By Bradley Olson
March 13, 2008
The committee acted two days after an opinion issued by Attorney General Douglas F. Gansler's office declared many of the machines around the state illegal.
A sting operation targeting the machines is set for today and tomorrow in St. Mary's County.
Meanwhile, Comptroller Peter Franchot sent e-mails to all state senators yesterday urging them to correct "a huge loophole" in the bill that he said exempts thousands of machines in Baltimore and in Baltimore County that allegedly make illegal payouts.
"There is no logical reason why machines that are cheating the state out of tax revenue and damaging communities in Southern Maryland should still be tolerated in the Baltimore area, or any other part of the state," he wrote.
Speaking to the Senate Budget and Taxation Committee yesterday before it voted to send the bill to the full chamber, Vicki Gruber, chief of staff to Senate President Thomas V. Mike Miller, said the machines in question are already illegal and that the point of the legislation is to prohibit the rest of the devices.
The proposed law also would strengthen the state's position if operators and distributors of the targeted machines decided to sue, Miller told committee members.
"There's going to be litigation ... because so much money is involved," he said.
Miller said the bill is needed because local jurisdictions are deciding on their own whether to allow the machines, many after being on the receiving end of an aggressive push by lobbyists and companies that manufacture or distribute the devices.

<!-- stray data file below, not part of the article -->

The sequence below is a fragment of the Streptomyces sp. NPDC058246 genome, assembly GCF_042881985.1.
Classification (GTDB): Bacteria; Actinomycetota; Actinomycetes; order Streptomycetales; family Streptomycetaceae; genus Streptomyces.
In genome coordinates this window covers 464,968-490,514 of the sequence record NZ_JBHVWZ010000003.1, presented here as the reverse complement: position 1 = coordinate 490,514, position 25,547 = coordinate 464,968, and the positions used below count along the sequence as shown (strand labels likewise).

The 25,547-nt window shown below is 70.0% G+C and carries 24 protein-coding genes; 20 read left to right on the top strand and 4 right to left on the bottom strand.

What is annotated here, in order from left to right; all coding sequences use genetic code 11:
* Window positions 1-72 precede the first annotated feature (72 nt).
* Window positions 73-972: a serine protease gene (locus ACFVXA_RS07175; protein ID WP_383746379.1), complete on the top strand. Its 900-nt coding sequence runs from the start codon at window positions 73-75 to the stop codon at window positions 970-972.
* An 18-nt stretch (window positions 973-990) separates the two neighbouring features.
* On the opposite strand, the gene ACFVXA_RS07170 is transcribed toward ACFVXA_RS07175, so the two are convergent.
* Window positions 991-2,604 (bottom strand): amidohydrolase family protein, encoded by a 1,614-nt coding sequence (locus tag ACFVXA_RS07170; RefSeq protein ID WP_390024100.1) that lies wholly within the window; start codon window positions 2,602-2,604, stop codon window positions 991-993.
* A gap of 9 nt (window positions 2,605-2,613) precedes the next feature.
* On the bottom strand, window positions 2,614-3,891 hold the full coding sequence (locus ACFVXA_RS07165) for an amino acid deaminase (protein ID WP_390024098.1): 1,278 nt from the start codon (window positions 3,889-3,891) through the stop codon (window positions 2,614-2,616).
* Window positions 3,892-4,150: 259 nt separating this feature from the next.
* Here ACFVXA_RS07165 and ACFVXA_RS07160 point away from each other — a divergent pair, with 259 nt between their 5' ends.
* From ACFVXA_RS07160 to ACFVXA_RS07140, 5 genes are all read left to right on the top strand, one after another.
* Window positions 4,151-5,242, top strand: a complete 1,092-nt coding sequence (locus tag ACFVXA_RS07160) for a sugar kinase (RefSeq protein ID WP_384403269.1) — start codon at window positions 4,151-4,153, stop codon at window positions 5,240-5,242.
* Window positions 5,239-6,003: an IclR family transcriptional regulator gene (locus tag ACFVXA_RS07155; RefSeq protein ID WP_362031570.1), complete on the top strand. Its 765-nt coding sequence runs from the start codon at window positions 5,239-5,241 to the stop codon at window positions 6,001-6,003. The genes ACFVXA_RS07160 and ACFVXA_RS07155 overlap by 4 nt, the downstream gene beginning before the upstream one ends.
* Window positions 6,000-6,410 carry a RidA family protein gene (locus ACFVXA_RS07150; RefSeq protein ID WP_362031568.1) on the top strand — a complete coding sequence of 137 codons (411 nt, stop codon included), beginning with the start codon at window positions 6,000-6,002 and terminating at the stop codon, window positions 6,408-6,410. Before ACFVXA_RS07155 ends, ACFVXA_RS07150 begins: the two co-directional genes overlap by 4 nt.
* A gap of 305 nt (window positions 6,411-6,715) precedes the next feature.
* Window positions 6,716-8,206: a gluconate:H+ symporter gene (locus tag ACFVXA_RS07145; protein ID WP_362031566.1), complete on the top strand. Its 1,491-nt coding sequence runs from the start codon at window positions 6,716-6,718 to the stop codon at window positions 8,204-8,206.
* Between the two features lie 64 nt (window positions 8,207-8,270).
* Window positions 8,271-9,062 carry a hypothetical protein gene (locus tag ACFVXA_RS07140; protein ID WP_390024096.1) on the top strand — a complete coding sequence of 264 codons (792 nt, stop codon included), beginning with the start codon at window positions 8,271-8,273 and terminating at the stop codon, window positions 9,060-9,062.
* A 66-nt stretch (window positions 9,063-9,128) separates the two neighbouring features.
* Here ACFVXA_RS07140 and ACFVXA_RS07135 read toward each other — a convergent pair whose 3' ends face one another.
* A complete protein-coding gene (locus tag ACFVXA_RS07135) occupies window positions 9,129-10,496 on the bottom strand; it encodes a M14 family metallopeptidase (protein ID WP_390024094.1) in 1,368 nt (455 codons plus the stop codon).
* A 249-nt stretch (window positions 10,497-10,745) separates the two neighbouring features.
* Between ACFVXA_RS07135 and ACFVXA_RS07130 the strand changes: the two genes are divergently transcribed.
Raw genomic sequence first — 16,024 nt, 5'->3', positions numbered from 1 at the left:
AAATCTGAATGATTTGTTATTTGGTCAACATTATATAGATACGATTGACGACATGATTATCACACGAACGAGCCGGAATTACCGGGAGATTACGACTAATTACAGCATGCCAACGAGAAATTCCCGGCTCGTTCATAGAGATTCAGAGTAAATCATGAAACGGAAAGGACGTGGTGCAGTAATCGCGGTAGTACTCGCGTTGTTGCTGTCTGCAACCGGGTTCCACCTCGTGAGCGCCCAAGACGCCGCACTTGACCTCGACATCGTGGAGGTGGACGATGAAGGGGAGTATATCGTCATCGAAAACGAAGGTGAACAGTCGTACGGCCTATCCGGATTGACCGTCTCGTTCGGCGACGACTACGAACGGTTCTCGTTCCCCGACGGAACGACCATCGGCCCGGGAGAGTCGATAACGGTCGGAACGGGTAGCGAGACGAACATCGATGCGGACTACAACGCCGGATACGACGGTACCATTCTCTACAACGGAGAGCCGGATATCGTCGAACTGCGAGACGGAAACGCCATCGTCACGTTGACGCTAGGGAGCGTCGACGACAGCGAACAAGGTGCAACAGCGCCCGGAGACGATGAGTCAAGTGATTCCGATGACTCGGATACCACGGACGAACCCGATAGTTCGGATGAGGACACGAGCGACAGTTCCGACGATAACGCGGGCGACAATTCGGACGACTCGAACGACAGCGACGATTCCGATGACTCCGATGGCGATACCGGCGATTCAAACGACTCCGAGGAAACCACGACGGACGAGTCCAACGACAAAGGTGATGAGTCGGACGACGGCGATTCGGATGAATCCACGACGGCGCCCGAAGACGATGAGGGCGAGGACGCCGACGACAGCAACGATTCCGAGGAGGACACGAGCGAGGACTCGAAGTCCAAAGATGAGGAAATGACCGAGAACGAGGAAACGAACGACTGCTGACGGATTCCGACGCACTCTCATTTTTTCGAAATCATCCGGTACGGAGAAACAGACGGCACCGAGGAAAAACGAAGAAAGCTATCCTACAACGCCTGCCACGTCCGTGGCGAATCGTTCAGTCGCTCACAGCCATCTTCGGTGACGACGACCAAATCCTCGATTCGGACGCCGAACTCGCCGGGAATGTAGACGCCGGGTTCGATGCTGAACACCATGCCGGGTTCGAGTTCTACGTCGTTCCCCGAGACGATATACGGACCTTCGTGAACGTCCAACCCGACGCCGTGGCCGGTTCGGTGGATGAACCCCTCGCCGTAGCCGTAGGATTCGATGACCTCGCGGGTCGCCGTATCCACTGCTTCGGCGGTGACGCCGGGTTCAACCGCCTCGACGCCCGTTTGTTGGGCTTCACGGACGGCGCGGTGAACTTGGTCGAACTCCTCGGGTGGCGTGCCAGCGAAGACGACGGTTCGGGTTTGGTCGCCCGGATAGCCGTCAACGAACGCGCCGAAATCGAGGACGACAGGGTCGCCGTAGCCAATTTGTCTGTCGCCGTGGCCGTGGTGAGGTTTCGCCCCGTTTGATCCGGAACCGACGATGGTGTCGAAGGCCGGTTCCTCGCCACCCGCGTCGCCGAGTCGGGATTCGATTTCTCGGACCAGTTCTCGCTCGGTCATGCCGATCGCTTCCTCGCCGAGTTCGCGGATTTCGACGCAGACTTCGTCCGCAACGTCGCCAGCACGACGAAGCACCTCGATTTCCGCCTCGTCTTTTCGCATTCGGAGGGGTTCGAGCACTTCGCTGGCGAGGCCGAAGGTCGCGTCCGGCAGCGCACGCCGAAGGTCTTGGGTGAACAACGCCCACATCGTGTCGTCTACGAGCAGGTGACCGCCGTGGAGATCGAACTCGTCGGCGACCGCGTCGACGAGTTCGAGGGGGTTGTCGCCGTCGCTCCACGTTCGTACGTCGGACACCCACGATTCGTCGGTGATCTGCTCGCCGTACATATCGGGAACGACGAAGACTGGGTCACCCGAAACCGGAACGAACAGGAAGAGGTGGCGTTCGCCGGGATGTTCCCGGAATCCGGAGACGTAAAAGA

Some of the machines are legal under a 2001 ruling by the Court of Appeals because their outcome is not determined randomly, as it is with slot machines. Instead, the results are distributed through a spool of preprinted pull-tabs inside each machine.
Others have proliferated under Maryland's charitable gambling laws, which allows gambling devices if 100 percent of the proceeds go to charity. But lawmakers and state officials have said in recent weeks that the charities are getting only a "pittance" and the attorney general's opinion clearly delineates that many of the machines operating under those provisions have been flouting the law.
The legislation, classifying any machine appearing to provide payouts for a "game of chance" as a slot machine, would outlaw all of them. But it would not eradicated the thousands of video poker machines and other gambling devices at bars and restaurants in Baltimore and in Baltimore County.
A 2006 Abell Foundation report found there were thousands of such machines in the city, and they probably generated $91 million to $182 million a year for operators.
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